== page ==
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28 August 2015 Plasmonics for the industry
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Abstract
Metallic nanostructures interact strongly with light through surface plasmon modes and many application fields have been proposed during the past decade, including light harvesting, sensing and structural colors. However, their implementation for the industry requires the development of up scalable and cost effective manufacturing processes. The fabrication at wafer scale of plasmonic nanostructures and metamaterials using nano imprint lithography is reported. After structuring, the evaporation of various plasmonic materials are performed with a tilt angle with respect to the substrate, which increases the light interactions with the different metallic layers as well as enlarges the design possibilities. A step and repeat process is used to increase further the area of nanostructured surface. The measured optical properties of the fabricated structures show a very good agreement compared to numerical calculations using the rigorous coupled wave analysis. These numerical calculations together which structural characterization, increase the process control and enable the design of the nanostructures for specific applications. In particular, nanostructures with a shape similar to split ring resonators and which support high order plasmonic modes showing Fano resonances are shown to be promising for sensing applications. The structures were designed in such a way to have a strong spectral response in the blue/green region of the visible spectrum. Examples of refractive index sensors and stretch sensors were finally discussed.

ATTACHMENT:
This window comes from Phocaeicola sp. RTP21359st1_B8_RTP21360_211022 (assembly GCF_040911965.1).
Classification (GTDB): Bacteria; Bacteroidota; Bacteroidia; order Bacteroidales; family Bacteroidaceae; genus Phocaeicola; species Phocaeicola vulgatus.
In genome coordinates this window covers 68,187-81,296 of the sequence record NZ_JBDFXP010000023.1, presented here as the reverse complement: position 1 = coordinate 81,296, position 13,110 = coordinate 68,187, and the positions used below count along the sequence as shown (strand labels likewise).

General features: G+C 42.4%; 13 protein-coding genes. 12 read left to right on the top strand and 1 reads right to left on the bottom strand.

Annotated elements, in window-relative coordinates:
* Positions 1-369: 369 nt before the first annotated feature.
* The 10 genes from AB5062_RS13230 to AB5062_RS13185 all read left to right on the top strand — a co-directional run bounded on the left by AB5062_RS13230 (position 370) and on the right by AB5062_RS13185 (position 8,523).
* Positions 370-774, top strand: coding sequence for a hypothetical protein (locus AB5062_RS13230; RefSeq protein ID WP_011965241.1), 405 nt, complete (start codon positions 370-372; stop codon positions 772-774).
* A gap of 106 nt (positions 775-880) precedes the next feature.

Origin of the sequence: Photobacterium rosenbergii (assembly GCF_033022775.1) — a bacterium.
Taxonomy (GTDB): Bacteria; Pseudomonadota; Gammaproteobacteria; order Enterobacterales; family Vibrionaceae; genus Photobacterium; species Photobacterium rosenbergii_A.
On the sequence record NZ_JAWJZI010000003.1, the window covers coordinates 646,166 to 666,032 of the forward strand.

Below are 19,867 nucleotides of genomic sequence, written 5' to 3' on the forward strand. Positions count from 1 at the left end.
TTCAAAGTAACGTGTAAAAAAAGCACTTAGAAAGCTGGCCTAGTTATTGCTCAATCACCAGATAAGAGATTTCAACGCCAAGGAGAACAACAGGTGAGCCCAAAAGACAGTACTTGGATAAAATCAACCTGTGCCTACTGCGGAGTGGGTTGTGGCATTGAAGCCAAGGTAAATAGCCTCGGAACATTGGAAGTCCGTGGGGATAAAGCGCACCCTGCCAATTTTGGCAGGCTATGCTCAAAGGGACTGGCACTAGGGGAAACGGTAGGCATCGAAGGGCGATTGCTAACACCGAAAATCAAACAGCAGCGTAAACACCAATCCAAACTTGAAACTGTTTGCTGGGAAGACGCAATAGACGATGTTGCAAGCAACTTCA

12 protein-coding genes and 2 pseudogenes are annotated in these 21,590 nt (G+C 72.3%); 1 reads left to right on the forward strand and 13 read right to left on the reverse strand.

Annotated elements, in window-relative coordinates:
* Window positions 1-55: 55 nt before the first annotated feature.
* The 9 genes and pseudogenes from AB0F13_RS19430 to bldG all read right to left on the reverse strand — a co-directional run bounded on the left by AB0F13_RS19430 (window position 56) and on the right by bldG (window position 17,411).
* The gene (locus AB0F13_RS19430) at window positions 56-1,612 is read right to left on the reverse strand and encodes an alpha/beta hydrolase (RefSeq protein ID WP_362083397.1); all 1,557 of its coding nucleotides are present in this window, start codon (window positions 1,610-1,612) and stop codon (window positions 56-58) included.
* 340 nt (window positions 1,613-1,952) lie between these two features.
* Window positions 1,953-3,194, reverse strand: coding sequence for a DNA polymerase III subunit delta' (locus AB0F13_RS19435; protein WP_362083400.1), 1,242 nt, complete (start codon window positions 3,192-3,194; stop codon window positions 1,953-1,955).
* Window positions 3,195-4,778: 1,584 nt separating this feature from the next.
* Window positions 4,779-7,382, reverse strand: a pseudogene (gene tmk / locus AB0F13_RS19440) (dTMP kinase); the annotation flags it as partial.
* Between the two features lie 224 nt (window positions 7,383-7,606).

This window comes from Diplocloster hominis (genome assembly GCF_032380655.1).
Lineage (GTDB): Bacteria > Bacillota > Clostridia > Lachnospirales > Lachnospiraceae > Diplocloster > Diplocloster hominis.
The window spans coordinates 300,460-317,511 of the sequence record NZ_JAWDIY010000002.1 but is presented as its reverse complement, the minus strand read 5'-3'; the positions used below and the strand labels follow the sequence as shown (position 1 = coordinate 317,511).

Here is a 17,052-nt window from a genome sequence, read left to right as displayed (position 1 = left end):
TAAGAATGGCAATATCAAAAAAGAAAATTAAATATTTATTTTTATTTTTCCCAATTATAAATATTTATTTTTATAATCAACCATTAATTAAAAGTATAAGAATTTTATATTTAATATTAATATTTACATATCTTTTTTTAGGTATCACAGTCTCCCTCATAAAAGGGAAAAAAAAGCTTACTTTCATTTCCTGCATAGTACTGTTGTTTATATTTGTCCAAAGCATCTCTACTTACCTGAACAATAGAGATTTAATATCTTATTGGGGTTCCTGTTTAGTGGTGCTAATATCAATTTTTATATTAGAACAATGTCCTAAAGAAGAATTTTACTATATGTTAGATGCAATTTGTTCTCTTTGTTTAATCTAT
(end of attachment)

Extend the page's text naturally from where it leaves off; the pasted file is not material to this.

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Fabian Lütolf, Guillaume Basset, Daniele Casari, Angélique Luu-Dinh, and Benjamin Gallinet "Plasmonics for the industry", Proc. SPIE 9547, Plasmonics: Metallic Nanostructures and Their Optical Properties XIII, 954717 (28 August 2015); https://doi.org/10.1117/12.2190561
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